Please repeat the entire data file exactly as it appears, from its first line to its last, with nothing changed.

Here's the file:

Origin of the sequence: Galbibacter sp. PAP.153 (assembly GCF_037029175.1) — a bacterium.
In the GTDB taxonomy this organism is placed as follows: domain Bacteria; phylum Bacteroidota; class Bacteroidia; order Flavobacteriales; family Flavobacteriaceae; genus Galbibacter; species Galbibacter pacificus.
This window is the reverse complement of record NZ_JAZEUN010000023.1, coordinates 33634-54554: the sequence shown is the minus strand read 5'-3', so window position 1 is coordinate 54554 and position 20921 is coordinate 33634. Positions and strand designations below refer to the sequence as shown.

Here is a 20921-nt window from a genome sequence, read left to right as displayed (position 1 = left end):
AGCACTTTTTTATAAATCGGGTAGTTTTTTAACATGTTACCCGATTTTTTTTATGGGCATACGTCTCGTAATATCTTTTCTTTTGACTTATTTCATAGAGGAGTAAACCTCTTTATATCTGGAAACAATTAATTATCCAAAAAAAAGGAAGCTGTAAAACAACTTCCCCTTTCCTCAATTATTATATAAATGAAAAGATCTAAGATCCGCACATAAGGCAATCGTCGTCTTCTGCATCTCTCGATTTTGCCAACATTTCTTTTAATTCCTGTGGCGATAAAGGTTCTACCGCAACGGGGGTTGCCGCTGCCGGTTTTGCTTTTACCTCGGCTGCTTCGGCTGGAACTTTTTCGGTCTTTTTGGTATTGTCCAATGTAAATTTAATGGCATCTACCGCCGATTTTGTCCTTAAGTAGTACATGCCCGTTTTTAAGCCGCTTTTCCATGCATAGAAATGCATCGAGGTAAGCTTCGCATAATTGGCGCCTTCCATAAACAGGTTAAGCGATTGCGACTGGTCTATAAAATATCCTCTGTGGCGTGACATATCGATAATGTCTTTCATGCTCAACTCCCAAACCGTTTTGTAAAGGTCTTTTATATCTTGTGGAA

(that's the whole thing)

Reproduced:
Origin of the sequence: Galbibacter sp. PAP.153 (assembly GCF_037029175.1) — a bacterium.
In the GTDB taxonomy this organism is placed as follows: domain Bacteria; phylum Bacteroidota; class Bacteroidia; order Flavobacteriales; family Flavobacteriaceae; genus Galbibacter; species Galbibacter pacificus.
This window is the reverse complement of record NZ_JAZEUN010000023.1, coordinates 33634-54554: the sequence shown is the minus strand read 5'-3', so window position 1 is coordinate 54554 and position 20921 is coordinate 33634. Positions and strand designations below refer to the sequence as shown.

Here is a 20921-nt window from a genome sequence, read left to right as displayed (position 1 = left end):
AGCACTTTTTTATAAATCGGGTAGTTTTTTAACATGTTACCCGATTTTTTTTATGGGCATACGTCTCGTAATATCTTTTCTTTTGACTTATTTCATAGAGGAGTAAACCTCTTTATATCTGGAAACAATTAATTATCCAAAAAAAAGGAAGCTGTAAAACAACTTCCCCTTTCCTCAATTATTATATAAATGAAAAGATCTAAGATCCGCACATAAGGCAATCGTCGTCTTCTGCATCTCTCGATTTTGCCAACATTTCTTTTAATTCCTGTGGCGATAAAGGTTCTACCGCAACGGGGGTTGCCGCTGCCGGTTTTGCTTTTACCTCGGCTGCTTCGGCTGGAACTTTTTCGGTCTTTTTGGTATTGTCCAATGTAAATTTAATGGCATCTACCGCCGATTTTGTCCTTAAGTAGTACATGCCCGTTTTTAAGCCGCTTTTCCATGCATAGAAATGCATCGAGGTAAGCTTCGCATAATTGGCGCCTTCCATAAACAGGTTAAGCGATTGCGACTGGTCTATAAAATATCCTCTGTGGCGTGACATATCGATAATGTCTTTCATGCTCAACTCCCAAACCGTTTTGTAAAGGTCTTTTATATCTTGTGGAA